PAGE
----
What does Acts 26:9 mean?
ESV: “I myself was convinced that I ought to do many things in opposing the name of Jesus of Nazareth.
NIV: I too was convinced that I ought to do all that was possible to oppose the name of Jesus of Nazareth.
NASB: So I thought to myself that I had to act in strong opposition to the name of Jesus of Nazareth.
CSB: In fact, I myself was convinced that it was necessary to do many things in opposition to the name of Jesus of Nazareth.
NLT: I used to believe that I ought to do everything I could to oppose the very name of Jesus the Nazarene.
KJV: I verily thought with myself, that I ought to do many things contrary to the name of Jesus of Nazareth.
Verse Commentary:
The Sanhedrin has a grudge against Paul, and he is explaining their reasons to King Agrippa II. They claim he started riots, defiled the temple, and leads a cult (Acts 24:5–6). In truth, they're upset he betrayed them by preaching that Jesus rose from the dead (Acts 24:21).

Paul's words are an understatement, but he elaborates in the following verses. Paul was present at the murder of Stephen, the first Christian martyr (Acts 7:54–60), of which he approved. Immediately after, he volunteered to be the Sanhedrin's attack dog, first hunting Jesus-followers in Jerusalem, and then all over, as far as Damascus in Syria (Acts 8:1–3; 9:1–2). Paul goes on to say he punished them in the synagogues, he imprisoned them, and if they refused to deny Christ, he voted they be put to death (Acts 26:10–11).

This past gives Paul insight into the motivation of the Jewish leadership. Most Sanhedrin members are Sadducees. This sect does not believe in the resurrection of the dead: they're annihilationists. Yet they live and work with Pharisees, who do believe in the resurrection. Even so, the deeper issue isn't resurrection itself, but that Jesus rose from the dead. The Sanhedrin has ample evidence this occurred; the guards of the tomb came to them and told them what happened. Instead of listening, they bribed the guards to claim they fell asleep, which was a capital offense (Matthew 28:11–15). Jesus ascended to heaven from Mount Olivet, within sight of the temple (Acts 1:9–12). Many priests did accept Jesus' resurrection (Acts 6:7). Those who didn't have no excuse other than fear of losing their respected positions.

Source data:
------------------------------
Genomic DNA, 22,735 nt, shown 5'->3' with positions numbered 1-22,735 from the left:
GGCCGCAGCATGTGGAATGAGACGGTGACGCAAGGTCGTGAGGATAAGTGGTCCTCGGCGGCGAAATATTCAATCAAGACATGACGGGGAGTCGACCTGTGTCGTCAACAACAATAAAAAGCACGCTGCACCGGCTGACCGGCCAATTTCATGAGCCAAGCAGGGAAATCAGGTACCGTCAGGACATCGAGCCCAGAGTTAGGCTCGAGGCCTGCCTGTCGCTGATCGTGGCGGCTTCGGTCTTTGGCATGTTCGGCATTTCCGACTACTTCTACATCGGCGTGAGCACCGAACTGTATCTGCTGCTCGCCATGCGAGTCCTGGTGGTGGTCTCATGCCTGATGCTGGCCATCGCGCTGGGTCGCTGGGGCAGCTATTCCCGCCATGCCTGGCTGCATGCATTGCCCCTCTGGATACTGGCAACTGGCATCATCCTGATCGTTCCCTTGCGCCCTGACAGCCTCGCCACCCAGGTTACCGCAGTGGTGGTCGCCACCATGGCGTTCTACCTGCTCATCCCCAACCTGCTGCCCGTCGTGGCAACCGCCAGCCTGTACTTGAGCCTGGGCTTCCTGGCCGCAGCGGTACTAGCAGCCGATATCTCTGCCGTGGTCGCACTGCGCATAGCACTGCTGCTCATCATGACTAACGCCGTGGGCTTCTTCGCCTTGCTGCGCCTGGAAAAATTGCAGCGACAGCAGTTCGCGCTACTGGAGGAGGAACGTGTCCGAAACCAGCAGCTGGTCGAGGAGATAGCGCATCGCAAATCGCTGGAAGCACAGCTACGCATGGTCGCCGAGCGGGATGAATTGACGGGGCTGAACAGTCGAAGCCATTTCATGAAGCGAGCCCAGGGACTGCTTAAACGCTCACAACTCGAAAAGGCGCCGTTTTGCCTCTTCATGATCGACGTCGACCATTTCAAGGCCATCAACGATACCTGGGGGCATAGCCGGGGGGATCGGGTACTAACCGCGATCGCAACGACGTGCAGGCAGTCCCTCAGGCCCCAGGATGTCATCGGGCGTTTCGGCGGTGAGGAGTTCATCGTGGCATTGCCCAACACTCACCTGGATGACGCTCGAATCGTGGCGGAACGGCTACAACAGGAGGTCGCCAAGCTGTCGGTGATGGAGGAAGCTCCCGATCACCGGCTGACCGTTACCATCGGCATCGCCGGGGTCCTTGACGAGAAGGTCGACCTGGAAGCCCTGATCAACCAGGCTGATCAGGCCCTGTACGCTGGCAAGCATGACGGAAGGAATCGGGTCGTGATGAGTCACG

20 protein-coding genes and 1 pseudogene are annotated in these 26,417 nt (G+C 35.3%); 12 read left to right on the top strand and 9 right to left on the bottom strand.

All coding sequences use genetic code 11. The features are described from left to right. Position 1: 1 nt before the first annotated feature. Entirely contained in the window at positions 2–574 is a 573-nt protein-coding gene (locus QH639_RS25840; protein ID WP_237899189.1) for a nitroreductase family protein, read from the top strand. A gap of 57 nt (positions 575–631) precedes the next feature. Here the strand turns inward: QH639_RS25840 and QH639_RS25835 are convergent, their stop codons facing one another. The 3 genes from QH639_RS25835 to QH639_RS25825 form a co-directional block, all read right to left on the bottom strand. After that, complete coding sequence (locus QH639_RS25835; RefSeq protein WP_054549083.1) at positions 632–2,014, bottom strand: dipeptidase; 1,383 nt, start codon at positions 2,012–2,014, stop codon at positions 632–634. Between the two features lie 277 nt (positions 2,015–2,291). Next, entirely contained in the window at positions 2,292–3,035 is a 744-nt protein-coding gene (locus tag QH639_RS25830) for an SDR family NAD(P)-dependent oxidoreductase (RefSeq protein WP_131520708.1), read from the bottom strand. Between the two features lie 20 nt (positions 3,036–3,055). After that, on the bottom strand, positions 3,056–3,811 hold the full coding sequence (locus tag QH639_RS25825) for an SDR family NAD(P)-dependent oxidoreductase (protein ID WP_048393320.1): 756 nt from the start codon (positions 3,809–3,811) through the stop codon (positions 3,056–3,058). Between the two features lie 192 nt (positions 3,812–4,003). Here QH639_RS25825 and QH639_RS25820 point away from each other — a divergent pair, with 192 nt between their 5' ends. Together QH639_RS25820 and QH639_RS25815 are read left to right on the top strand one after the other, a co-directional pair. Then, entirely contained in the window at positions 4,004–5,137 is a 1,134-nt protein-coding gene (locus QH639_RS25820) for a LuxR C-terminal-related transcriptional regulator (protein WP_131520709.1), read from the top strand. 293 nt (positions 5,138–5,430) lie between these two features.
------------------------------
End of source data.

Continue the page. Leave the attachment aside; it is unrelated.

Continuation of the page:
"Name" is from the Greek root word onoma. It doesn't merely mean the sounds or letters used to identify someone. It represents their character and reputation. In Jesus' case, His "name" means His sovereignty, power, authority, and deity. Paul's early zeal, as he would learn later, opposed His own God.
Verse Context:
Acts 26:1–11 contains Paul's account of his life before encountering Jesus Christ. He speaks to Governor Festus, King Agrippa II, and the military and civil leadership of Caesarea Maritima. Before conversion, Paul absorbed training as a devout Pharisee, including passionate devotion to the Mosaic law. His beliefs led him to zealously hunt Jesus-followers, even voting that they be executed if they did not deny Christ. Everything changed when he tracked Christians to Damascus.
Chapter Summary:
Acts 26 records Paul's testimony before the noblemen of Caesarea Maritima, as well as their reactions. He explains that Jewish leaders want him dead because he once persecuted the church, but now believes Jesus rose from the dead and has been spreading that message. Governor Festus thinks Paul has gone mad. King Agrippa II, however, finds his story compelling. They realize that had Paul not appealed to a higher Roman court, they could have let him go.
Chapter Context:
After being held in custody for two years and, again, hassled by the Sanhedrin who want to kill him, Paul appeals his case to Caesar (Acts 25:7–12). Before he travels to Rome, however, Governor Festus has Paul give his testimony before King Agrippa II and the noblemen of Caesarea Maritima (Act 25:23–27). When Paul is finished, they realize they should have set him free before he appealed to Caesar (Acts 26:30–32). But he must go to Rome, surviving a violent storm and a shipwreck along the way (Acts 27—28).
Book Summary:
The summary of the book of Acts is provided in Jesus' words in Acts 1:8: ''But you will receive power when the Holy Spirit has come upon you, and you will be my witnesses in Jerusalem and in all Judea and Samaria, and to the ends of the earth.'' In Acts 2:1–13, the Christ-followers receive the Holy Spirit. Acts 2:14—7:60 describes the rapid growth of the church in Jerusalem. Chapters 8—12 find Jewish persecution inadvertently spreading the gospel throughout Judea and Samaria. And in chapters 13—28, Paul and his companions spread the good news throughout the Roman Empire.
Accessed 4/13/2024 9:12:23 AM
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